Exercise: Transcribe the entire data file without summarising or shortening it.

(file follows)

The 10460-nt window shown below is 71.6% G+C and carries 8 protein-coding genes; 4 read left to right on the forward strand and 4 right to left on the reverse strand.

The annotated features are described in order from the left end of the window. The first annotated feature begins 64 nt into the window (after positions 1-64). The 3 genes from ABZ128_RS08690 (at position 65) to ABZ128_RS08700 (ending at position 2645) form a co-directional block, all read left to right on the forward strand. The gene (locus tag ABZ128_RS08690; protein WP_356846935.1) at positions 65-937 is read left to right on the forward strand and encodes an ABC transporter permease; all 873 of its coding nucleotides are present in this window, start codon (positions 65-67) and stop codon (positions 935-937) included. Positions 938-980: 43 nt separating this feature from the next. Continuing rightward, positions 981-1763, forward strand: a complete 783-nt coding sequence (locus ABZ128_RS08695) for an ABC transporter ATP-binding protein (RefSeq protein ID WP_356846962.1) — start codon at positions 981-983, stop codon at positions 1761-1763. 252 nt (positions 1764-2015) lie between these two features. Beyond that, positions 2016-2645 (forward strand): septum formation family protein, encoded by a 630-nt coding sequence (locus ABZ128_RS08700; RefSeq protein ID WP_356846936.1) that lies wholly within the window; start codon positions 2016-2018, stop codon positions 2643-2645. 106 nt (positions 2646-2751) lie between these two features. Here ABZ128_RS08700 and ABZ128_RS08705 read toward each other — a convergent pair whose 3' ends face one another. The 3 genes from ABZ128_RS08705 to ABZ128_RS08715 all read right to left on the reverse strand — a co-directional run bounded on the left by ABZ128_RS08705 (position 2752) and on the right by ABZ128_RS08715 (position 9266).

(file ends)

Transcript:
The 10460-nt window shown below is 71.6% G+C and carries 8 protein-coding genes; 4 read left to right on the forward strand and 4 right to left on the reverse strand.

The annotated features are described in order from the left end of the window. The first annotated feature begins 64 nt into the window (after positions 1-64). The 3 genes from ABZ128_RS08690 (at position 65) to ABZ128_RS08700 (ending at position 2645) form a co-directional block, all read left to right on the forward strand. The gene (locus tag ABZ128_RS08690; protein WP_356846935.1) at positions 65-937 is read left to right on the forward strand and encodes an ABC transporter permease; all 873 of its coding nucleotides are present in this window, start codon (positions 65-67) and stop codon (positions 935-937) included. Positions 938-980: 43 nt separating this feature from the next. Continuing rightward, positions 981-1763, forward strand: a complete 783-nt coding sequence (locus ABZ128_RS08695) for an ABC transporter ATP-binding protein (RefSeq protein ID WP_356846962.1) — start codon at positions 981-983, stop codon at positions 1761-1763. 252 nt (positions 1764-2015) lie between these two features. Beyond that, positions 2016-2645 (forward strand): septum formation family protein, encoded by a 630-nt coding sequence (locus ABZ128_RS08700; RefSeq protein ID WP_356846936.1) that lies wholly within the window; start codon positions 2016-2018, stop codon positions 2643-2645. 106 nt (positions 2646-2751) lie between these two features. Here ABZ128_RS08700 and ABZ128_RS08705 read toward each other — a convergent pair whose 3' ends face one another. The 3 genes from ABZ128_RS08705 to ABZ128_RS08715 all read right to left on the reverse strand — a co-directional run bounded on the left by ABZ128_RS08705 (position 2752) and on the right by ABZ128_RS08715 (position 9266).